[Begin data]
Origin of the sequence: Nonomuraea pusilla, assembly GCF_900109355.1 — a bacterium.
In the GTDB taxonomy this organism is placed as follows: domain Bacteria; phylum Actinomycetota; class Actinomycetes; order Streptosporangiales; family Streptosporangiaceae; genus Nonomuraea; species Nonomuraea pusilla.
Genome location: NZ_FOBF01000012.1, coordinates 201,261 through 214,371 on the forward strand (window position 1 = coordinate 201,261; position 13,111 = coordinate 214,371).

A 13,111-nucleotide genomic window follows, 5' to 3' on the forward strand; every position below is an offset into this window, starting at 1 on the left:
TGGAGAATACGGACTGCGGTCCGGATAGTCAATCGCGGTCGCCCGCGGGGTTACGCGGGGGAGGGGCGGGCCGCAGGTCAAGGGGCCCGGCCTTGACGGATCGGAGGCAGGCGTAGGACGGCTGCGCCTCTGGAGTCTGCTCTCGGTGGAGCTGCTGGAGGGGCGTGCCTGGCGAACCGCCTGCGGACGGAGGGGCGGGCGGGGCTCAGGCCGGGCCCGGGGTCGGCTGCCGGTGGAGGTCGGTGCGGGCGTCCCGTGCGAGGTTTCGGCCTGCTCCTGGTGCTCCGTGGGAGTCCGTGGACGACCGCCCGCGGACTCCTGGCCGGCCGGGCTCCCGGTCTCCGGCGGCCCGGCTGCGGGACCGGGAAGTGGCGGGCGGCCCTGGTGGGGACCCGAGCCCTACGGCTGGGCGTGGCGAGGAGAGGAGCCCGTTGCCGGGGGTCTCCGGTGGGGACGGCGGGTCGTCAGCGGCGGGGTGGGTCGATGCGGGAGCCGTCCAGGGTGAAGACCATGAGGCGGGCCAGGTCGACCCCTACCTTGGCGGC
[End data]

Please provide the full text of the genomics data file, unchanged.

Origin of the sequence: Nonomuraea pusilla, assembly GCF_900109355.1 — a bacterium.
In the GTDB taxonomy this organism is placed as follows: domain Bacteria; phylum Actinomycetota; class Actinomycetes; order Streptosporangiales; family Streptosporangiaceae; genus Nonomuraea; species Nonomuraea pusilla.
Genome location: NZ_FOBF01000012.1, coordinates 201,261 through 214,371 on the forward strand (window position 1 = coordinate 201,261; position 13,111 = coordinate 214,371).

A 13,111-nucleotide genomic window follows, 5' to 3' on the forward strand; every position below is an offset into this window, starting at 1 on the left:
TGGAGAATACGGACTGCGGTCCGGATAGTCAATCGCGGTCGCCCGCGGGGTTACGCGGGGGAGGGGCGGGCCGCAGGTCAAGGGGCCCGGCCTTGACGGATCGGAGGCAGGCGTAGGACGGCTGCGCCTCTGGAGTCTGCTCTCGGTGGAGCTGCTGGAGGGGCGTGCCTGGCGAACCGCCTGCGGACGGAGGGGCGGGCGGGGCTCAGGCCGGGCCCGGGGTCGGCTGCCGGTGGAGGTCGGTGCGGGCGTCCCGTGCGAGGTTTCGGCCTGCTCCTGGTGCTCCGTGGGAGTCCGTGGACGACCGCCCGCGGACTCCTGGCCGGCCGGGCTCCCGGTCTCCGGCGGCCCGGCTGCGGGACCGGGAAGTGGCGGGCGGCCCTGGTGGGGACCCGAGCCCTACGGCTGGGCGTGGCGAGGAGAGGAGCCCGTTGCCGGGGGTCTCCGGTGGGGACGGCGGGTCGTCAGCGGCGGGGTGGGTCGATGCGGGAGCCGTCCAGGGTGAAGACCATGAGGCGGGCCAGGTCGACCCCTACCTTGGCGGC